International bodies like CENELEC go to great lengths to ensure that lighting standards are similar throughout the world. This makes it possible to specify lights made almost anywhere (assuming that they are accompanied by the appropriate certificates of conformity). It also means that where further approval is required -- e.g. SASO for Saudi Arabia, GOST for Russia -- no re-engineering is necessary.
However, the exception is north America. Their standards are completely different. This means that north American lighting is illegal and potentially dangerous when used anywhere else.
If a north American light is specified, there are only two possible outcomes:
a. it is not installed. So something else has to be found by the purchaser at very short notice -- all value considerations go out of the window
b. it is installed. Thus the specifier will have been responsible for putting in something that is illegal and potentially dangerous. Their client will reasonably expect that a professional would not do this (as we have recently seen with breast implants) and, of course, the owner's insurance could be invalidated if the hotel burns down because of the light.
Note that there are exceptions:
a. American firms that make to international standards, such as David Weeks, Kevin Reilly and Fine Art Lamps. But there are very few others.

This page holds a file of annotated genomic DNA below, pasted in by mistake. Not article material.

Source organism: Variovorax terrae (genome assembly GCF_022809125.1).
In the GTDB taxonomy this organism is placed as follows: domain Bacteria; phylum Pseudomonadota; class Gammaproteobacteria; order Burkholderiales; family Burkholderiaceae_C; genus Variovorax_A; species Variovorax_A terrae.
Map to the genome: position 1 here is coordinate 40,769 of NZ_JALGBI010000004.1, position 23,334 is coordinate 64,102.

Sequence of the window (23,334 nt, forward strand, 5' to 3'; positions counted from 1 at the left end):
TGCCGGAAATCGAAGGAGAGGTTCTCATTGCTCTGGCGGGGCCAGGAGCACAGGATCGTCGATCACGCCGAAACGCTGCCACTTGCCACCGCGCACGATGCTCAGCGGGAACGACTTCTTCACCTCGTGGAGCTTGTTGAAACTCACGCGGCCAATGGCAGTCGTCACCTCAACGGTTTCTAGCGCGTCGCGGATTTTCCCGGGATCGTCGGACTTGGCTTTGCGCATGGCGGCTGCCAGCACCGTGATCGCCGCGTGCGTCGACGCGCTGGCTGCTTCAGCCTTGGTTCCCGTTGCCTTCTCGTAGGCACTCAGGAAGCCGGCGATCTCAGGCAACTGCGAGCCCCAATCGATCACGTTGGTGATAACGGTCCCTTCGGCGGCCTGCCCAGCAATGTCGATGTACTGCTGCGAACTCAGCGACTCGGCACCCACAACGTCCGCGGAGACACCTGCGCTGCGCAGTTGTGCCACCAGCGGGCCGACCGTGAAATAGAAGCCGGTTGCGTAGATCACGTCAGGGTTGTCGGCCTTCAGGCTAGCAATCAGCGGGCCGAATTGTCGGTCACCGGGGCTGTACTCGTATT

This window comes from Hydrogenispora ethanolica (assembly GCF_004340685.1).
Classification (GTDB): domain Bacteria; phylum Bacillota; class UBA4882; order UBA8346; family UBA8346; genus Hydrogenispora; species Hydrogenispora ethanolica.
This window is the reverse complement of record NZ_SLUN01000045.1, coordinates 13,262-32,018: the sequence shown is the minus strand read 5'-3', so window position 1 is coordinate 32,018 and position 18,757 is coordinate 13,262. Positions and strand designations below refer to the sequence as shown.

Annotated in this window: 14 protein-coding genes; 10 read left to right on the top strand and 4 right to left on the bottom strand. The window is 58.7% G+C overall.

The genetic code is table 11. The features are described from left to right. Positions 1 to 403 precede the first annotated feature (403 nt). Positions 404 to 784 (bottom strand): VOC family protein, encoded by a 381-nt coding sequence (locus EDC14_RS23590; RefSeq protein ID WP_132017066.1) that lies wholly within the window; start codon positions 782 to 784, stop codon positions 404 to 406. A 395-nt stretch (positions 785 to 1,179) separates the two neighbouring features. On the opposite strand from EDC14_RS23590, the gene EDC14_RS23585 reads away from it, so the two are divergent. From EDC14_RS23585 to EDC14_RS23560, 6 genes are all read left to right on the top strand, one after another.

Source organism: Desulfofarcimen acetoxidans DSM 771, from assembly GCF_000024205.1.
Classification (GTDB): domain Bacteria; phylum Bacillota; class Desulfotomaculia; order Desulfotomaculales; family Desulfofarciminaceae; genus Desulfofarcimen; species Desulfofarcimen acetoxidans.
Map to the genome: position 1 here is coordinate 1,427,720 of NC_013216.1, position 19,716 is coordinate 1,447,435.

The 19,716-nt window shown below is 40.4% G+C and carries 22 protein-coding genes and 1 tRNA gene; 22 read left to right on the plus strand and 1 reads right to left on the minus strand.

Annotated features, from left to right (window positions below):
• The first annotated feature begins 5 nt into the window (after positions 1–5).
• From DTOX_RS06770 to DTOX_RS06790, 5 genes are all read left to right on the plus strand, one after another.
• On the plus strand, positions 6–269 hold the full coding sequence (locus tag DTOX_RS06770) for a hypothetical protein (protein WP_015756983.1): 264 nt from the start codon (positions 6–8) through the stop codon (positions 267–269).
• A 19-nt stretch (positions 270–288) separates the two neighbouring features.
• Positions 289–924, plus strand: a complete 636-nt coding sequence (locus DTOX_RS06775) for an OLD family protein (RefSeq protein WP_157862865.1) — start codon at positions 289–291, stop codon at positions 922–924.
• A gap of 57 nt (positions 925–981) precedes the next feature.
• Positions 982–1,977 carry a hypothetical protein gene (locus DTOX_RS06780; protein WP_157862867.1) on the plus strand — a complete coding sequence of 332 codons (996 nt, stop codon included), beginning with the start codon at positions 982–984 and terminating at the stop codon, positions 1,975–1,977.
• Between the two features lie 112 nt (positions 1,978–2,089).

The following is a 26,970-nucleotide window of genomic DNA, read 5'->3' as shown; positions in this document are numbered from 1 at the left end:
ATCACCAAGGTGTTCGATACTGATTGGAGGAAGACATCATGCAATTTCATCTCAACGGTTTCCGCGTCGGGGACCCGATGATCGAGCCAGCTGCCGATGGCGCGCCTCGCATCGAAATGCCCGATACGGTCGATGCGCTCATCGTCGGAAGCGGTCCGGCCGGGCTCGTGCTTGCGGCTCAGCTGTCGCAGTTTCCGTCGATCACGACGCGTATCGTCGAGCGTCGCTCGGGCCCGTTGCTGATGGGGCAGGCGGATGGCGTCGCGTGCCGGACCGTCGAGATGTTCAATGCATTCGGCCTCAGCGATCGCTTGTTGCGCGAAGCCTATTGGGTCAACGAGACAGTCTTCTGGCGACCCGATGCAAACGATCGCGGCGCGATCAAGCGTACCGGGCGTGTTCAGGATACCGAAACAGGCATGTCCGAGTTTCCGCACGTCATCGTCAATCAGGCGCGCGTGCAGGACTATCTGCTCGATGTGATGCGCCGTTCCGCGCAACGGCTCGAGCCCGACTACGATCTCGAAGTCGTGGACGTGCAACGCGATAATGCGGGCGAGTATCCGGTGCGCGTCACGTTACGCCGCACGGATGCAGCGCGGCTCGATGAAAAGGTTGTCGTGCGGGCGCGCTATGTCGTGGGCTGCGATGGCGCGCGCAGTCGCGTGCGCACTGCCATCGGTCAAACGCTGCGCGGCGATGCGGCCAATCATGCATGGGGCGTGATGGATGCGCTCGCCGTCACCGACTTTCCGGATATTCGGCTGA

b. Some European lights are sold in America under different brand names. So sometimes a design found in north America can be used by buying the European original, usually at a considerable saving (and therefore better value) because of the higher mark-ups applied in the US to luxury goods, plus the cost of the re-engineering and UL certification that made its use in North America possible.
2. Ensure that you know the requirements for the location.
The technical requirements for particular locations can vary territory to territory. Where there may be a problem -- in a bathroom, for example -- a UK-based designer would be expected to know what is required in the UK, and to ask before specifying lights for anywhere else.
In the UK, there is no specific IP rating requirement for a light near the basin in a bathroom. If, nevertheless, IP44 is insisted upon, over 95% of designs have to be ruled out, and the price of what can be selected is considerably higher, because of the additional engineering required to keep the water out -- poor value!
If, on the other hand, IP44 is required, and a light that is not IP44 (or higher) is specified, the results are same as when specifying north American lights outside north America (see above).
Note: this series of posts builds up into a single Briefing, a PDF of which is downloadable here: A Briefing on Value for Money when Purchasing for Hotels.